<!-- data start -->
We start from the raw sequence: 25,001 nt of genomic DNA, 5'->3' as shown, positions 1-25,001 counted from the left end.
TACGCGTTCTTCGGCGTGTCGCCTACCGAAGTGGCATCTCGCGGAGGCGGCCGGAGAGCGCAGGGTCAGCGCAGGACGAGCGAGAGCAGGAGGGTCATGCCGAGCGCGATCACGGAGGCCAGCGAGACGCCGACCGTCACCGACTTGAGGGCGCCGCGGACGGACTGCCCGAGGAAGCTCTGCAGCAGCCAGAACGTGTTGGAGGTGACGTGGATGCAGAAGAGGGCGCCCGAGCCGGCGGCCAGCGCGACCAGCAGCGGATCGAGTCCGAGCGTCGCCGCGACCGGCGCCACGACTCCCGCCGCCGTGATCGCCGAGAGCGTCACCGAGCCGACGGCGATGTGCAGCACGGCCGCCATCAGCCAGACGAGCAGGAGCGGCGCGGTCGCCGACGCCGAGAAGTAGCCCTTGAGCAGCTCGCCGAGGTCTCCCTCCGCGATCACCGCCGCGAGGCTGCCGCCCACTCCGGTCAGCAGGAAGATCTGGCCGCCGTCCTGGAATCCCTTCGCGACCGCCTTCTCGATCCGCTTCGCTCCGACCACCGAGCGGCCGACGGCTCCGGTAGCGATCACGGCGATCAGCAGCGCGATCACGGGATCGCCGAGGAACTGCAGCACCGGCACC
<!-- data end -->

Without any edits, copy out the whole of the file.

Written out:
We start from the raw sequence: 25,001 nt of genomic DNA, 5'->3' as shown, positions 1-25,001 counted from the left end.
TACGCGTTCTTCGGCGTGTCGCCTACCGAAGTGGCATCTCGCGGAGGCGGCCGGAGAGCGCAGGGTCAGCGCAGGACGAGCGAGAGCAGGAGGGTCATGCCGAGCGCGATCACGGAGGCCAGCGAGACGCCGACCGTCACCGACTTGAGGGCGCCGCGGACGGACTGCCCGAGGAAGCTCTGCAGCAGCCAGAACGTGTTGGAGGTGACGTGGATGCAGAAGAGGGCGCCCGAGCCGGCGGCCAGCGCGACCAGCAGCGGATCGAGTCCGAGCGTCGCCGCGACCGGCGCCACGACTCCCGCCGCCGTGATCGCCGAGAGCGTCACCGAGCCGACGGCGATGTGCAGCACGGCCGCCATCAGCCAGACGAGCAGGAGCGGCGCGGTCGCCGACGCCGAGAAGTAGCCCTTGAGCAGCTCGCCGAGGTCTCCCTCCGCGATCACCGCCGCGAGGCTGCCGCCCACTCCGGTCAGCAGGAAGATCTGGCCGCCGTCCTGGAATCCCTTCGCGACCGCCTTCTCGATCCGCTTCGCTCCGACCACCGAGCGGCCGACGGCTCCGGTAGCGATCACGGCGATCAGCAGCGCGATCACGGGATCGCCGAGGAACTGCAGCACCGGCACC